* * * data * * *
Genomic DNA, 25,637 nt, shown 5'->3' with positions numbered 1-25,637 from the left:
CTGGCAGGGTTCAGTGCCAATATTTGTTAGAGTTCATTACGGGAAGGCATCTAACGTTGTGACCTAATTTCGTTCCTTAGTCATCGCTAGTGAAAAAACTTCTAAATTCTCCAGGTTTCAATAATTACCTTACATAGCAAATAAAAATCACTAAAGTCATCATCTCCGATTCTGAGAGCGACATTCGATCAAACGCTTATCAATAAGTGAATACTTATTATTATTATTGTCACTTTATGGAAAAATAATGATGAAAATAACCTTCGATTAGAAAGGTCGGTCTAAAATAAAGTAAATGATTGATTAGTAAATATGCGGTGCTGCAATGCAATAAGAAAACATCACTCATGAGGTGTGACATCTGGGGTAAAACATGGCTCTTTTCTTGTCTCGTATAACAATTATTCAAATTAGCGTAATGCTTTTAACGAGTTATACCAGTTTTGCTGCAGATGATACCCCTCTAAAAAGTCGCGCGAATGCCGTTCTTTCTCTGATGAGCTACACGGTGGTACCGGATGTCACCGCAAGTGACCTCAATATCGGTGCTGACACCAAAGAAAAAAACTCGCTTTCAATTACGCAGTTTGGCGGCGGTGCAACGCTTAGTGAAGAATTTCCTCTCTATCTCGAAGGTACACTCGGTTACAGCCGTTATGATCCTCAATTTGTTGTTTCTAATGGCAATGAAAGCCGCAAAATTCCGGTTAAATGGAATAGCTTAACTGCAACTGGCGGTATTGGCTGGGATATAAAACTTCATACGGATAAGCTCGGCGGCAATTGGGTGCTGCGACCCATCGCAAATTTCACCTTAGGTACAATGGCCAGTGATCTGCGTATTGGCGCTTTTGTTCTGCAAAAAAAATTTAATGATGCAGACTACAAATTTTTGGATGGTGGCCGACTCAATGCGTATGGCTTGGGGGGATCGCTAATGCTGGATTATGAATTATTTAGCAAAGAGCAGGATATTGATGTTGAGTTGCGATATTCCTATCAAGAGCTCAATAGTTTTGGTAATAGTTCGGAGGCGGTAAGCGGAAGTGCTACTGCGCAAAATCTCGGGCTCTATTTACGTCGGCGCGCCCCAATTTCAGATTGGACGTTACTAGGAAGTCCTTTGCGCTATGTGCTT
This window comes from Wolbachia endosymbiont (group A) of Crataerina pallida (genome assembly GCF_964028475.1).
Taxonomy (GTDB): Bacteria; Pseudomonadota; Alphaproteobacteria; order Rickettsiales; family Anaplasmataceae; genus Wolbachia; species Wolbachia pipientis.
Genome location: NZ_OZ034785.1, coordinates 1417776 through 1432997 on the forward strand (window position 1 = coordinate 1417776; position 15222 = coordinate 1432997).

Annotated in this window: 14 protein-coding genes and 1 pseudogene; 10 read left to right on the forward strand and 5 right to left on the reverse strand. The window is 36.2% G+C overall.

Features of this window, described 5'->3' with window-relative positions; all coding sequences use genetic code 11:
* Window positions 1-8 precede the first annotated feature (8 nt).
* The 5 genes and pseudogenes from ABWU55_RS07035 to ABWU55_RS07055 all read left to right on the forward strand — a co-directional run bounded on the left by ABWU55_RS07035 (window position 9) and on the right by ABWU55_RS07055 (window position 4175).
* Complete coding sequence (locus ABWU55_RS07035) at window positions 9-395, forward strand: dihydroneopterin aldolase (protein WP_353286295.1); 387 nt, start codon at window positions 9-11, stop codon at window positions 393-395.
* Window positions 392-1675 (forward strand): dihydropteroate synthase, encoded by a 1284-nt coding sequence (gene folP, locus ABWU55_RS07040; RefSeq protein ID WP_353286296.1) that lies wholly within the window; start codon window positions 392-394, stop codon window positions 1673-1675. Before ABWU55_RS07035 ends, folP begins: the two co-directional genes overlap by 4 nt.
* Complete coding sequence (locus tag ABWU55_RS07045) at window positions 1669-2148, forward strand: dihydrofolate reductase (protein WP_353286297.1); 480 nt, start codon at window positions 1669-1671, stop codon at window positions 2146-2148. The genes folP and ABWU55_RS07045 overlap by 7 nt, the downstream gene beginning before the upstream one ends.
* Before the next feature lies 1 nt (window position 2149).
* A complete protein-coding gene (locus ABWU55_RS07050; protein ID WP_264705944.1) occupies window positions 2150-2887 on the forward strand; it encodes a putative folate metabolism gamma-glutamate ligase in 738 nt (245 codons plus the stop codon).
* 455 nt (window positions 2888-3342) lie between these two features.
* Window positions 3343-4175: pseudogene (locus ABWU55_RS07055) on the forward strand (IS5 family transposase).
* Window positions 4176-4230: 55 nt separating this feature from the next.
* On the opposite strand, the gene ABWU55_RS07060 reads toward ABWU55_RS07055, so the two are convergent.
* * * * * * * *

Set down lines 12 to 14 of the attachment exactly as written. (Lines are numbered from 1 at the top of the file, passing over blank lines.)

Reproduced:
* Complete coding sequence (locus tag ABWU55_RS07045) at window positions 1669-2148, forward strand: dihydrofolate reductase (protein WP_353286297.1); 480 nt, start codon at window positions 1669-1671, stop codon at window positions 2146-2148. The genes folP and ABWU55_RS07045 overlap by 7 nt, the downstream gene beginning before the upstream one ends.
* Before the next feature lies 1 nt (window position 2149).
* A complete protein-coding gene (locus ABWU55_RS07050; protein ID WP_264705944.1) occupies window positions 2150-2887 on the forward strand; it encodes a putative folate metabolism gamma-glutamate ligase in 738 nt (245 codons plus the stop codon).